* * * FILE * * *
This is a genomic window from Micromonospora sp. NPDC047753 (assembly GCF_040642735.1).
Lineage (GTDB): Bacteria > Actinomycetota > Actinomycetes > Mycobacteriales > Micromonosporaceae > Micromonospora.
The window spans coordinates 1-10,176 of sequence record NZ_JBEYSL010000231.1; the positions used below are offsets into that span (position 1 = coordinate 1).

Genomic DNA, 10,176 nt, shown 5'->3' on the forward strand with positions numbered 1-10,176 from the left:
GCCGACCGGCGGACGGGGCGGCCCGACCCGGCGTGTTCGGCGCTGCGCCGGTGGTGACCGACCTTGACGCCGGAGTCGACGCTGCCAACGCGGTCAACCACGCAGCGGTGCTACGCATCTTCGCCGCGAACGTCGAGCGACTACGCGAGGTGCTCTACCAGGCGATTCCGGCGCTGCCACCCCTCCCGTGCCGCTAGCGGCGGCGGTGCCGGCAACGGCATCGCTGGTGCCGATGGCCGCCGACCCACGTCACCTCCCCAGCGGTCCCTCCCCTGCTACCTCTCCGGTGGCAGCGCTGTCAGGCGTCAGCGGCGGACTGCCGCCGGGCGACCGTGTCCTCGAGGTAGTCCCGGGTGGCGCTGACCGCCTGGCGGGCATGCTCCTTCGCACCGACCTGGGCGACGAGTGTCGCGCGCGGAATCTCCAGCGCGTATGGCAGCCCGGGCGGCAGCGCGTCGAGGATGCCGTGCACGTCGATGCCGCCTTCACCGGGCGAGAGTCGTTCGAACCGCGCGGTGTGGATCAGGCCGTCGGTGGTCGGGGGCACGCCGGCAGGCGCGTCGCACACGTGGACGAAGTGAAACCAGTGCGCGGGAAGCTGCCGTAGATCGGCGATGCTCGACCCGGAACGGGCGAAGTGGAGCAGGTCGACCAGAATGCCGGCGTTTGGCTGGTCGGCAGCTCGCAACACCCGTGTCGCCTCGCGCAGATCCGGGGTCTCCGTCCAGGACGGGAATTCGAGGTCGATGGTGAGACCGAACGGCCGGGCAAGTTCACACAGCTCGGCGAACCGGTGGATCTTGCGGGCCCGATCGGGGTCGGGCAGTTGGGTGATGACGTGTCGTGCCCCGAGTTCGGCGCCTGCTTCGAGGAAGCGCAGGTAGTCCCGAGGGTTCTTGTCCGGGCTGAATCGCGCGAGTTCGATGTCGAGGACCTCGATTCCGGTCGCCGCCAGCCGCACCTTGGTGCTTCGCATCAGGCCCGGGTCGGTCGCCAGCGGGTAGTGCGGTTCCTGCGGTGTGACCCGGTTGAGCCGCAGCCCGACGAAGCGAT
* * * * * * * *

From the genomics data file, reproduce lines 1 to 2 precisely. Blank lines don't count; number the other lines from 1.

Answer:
This is a genomic window from Micromonospora sp. NPDC047753 (assembly GCF_040642735.1).
Lineage (GTDB): Bacteria > Actinomycetota > Actinomycetes > Mycobacteriales > Micromonosporaceae > Micromonospora.